Ultrasound G.E.L. – Accuracy of 3 Point DVT Exam

Originally published on Ultrasound G.E.L. on 2/26/18 – Visit HERE to listen to accompanying PODCAST! Reposted with permission.

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Comparison of the Accuracy of Emergency Department-Performed Point-of-Care-Ultrasound (POCUS) in the Diagnosis of Lower-Extremity Deep Vein Thrombosis

Journal of Emergency Medicine Jan 2018 – Pubmed Link

Take Home Points

1. Despite adequate training in POCUS, the three point examination is lacking in both sensitivity and specificity in this population.

2. Decision making based on point-of-care DVT exams should take into account the pre-test probability of DVT, the experience of the operator, and should likely include close follow up.


Deep Vein Thrombosis (DVT) is a potentially dangerous pathology that is typically diagnosed by a comprehensive Doppler ultrasound performed by a sonographer. Unfortunately, comprehensive ultrasonography is not always readily available, and patients may be required to return for testing after discharge. This system can result in patients lost to follow up, delayed diagnosis, and unnecessary treatment of patients with blood thinning medications. Previous research has shown that point of care ultrasound can be fairly accurate for this diagnosis, although studies have been mixed. One criticism has been that prior point of care protocols were two-point compression protocols, examining the common femoral and the popliteal vein but not examining the femoral vein. This might lead to a decreased sensitivity and missed DVTs. The current study examined whether emergency physicians could accurately diagnose DVTs, using a point of care, three point compression protocol.


How accurately can emergency physicians diagnose lower extremity DVTs using a point of care ultrasound (POCUS), three point compression protocol?


The patient population consisted of a convenience sample of patients over the age of 18 with a suspected DVT who presented to a regional hospital’s Emergency Department in Andalucía, Spain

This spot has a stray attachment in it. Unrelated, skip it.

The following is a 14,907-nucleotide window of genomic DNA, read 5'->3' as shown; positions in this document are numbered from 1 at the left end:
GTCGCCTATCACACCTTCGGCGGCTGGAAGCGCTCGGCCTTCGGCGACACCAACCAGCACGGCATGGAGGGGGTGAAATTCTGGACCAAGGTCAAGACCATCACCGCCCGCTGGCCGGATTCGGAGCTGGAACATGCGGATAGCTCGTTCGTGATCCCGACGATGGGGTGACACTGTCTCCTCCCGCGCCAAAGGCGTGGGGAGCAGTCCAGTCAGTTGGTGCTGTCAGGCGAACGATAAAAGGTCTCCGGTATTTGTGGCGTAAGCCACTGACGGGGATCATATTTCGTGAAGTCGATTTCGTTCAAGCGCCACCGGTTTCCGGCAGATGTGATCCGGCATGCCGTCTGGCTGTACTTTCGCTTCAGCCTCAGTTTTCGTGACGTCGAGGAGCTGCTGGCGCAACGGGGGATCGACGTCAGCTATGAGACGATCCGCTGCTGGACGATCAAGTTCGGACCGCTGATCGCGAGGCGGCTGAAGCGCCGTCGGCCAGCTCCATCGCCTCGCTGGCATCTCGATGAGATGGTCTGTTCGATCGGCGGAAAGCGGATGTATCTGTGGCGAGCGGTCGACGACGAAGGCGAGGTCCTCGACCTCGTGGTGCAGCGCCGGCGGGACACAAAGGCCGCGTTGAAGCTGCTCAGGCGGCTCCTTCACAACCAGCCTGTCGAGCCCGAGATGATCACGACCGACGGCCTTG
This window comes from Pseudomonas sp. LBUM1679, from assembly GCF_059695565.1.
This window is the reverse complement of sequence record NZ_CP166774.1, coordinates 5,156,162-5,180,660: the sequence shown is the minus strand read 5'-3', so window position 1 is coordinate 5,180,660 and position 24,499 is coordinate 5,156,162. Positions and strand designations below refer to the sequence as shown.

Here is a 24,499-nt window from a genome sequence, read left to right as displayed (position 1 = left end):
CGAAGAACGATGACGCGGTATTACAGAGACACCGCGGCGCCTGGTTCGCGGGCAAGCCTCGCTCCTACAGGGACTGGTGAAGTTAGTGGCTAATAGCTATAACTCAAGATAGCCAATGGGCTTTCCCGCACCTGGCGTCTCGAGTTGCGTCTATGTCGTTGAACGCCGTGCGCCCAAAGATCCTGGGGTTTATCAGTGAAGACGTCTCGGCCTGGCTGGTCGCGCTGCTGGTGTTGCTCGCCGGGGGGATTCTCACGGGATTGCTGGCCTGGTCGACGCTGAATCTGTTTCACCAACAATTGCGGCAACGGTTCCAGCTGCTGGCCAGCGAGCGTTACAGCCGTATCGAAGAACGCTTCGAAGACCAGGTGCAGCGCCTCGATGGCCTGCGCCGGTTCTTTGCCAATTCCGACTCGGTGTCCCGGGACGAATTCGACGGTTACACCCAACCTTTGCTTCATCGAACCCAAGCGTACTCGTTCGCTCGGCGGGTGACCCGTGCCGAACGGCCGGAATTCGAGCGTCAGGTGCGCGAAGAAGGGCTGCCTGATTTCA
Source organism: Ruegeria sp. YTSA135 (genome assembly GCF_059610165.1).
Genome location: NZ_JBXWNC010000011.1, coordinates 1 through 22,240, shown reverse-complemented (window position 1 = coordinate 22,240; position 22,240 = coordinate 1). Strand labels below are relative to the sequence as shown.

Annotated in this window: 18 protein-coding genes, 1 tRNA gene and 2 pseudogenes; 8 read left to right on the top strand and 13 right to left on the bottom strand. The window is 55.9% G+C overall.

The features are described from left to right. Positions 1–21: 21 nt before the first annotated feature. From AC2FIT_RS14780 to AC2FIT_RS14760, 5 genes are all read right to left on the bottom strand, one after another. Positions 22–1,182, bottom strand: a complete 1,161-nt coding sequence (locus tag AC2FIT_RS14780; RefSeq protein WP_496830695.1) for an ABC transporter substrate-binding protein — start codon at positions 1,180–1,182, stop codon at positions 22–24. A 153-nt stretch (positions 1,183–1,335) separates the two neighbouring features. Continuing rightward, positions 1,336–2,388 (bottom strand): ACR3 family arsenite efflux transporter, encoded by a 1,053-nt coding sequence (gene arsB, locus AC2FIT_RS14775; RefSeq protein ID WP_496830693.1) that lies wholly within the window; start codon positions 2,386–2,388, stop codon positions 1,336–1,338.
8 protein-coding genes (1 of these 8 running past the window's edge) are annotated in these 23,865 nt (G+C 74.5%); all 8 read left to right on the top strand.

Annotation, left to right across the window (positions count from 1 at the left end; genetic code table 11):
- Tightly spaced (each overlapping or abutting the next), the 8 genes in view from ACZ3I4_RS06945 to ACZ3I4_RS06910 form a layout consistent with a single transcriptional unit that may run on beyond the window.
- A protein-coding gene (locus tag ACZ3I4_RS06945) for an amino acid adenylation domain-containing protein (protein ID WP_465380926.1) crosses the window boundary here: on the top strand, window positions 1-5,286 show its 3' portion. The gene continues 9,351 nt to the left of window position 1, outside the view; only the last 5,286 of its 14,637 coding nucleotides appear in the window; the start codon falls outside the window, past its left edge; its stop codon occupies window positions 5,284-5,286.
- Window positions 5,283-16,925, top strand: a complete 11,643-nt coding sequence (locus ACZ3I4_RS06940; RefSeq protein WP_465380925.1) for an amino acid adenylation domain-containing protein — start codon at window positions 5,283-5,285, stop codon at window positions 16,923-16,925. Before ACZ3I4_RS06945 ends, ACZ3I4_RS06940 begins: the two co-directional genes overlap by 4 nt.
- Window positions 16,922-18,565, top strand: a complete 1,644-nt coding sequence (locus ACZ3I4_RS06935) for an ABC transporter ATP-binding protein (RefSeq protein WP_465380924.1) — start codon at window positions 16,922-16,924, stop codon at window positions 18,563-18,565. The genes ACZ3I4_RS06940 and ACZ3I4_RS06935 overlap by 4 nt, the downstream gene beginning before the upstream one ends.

Between March 2012 and May 2014.


  • ≥18 years old
  • Signs or symptoms concerning for DVT


  • Diagnosed DVT
  • DVT in past 6 months
  • Doppler US in past 30 days
  • Low risk by Wells AND negative D-dimer
  • Lost to follow up
  • ED physician trained in US was not available


This was a prospective cross-sectional study convenience sample (only when US trained people, 8am-midnight during the week) and diagnostic test assessment.

Patients with a suspected DVT had a Well’s score calculated and had a D-dimer test drawn.

If low risk by Well’s score and a negative D-dimer, they were excluded from study analysis.

All other patients underwent a POCUS exam by the Emergency Physician.

Each patient then had a comprehensive doppler ultrasound exam, performed by an ultrasonographer and interpreted by a radiologist.

The results between the POCUS and comprehensive exams were then analyzed and compared. For the purposes of analysis, an indeterminant POCUS was considered positive.

Follow up by telephone, software, and DVT clinic

  • 3, 5, and 12 months after first visit

The exams were timed from when the probe was placed on the patient to the time when the study was completed.


The article provides an algorithm for enrolled patients.

  1. Everyone with suspected DVT gets Modified Wells score and serum D-dimer
  2. If Wells score < 2 and D-dimer negative → excluded from study, no further testing obtained
  3. If Wells score < 2 and D-dimer positive → they get a POC ultrasound, if positive → Treatment + Follow up comprehensive doppler ultrasound within 48 hours.
  4. If POC ultrasound negative → No treatment + Follow up comprehensive doppler ultrasound within 48 hours.
  5. If Moderate to High Risk based on Wells → these patients all received D-dimers and POCUS but according to the algorithm, they were ALL discharged with treatment and follow up for comprehensive doppler ultrasound within 48 hours.

Some notes on this algorithm:

  • There is no possibility for admission
  • All patients with Wells score > 2, were treated for DVT regardless of d-dimer and POCUS.

Who did the ultrasounds?

The study population was 11 Emergency Physicians who each had at least 5 years of EM practice after training.

They took part in 3 days US training course that included 4 hours of DVT US instruction.

They then spent 6 months performing the exams in the Emergency Department with interspersed training sessions with radiology.

All had completed >30 POCUS exams for DVT before enrolling patients.

The Scan

Linear probe used


Study Protocol Description:

  • The femoral vein of the affected limb was scanned from the junction of the great saphenous vein distally to the junction of the common femoral, superficial femoral, and deep femoral veins. The probe was then applied to the popliteal fossa, the popliteal vein was identified and scanned 2 cm distal to the popliteal vein and the proximal aspects of its trifurcation into the anterior tibial vein, the posterior tibial vein, and the peroneal vein.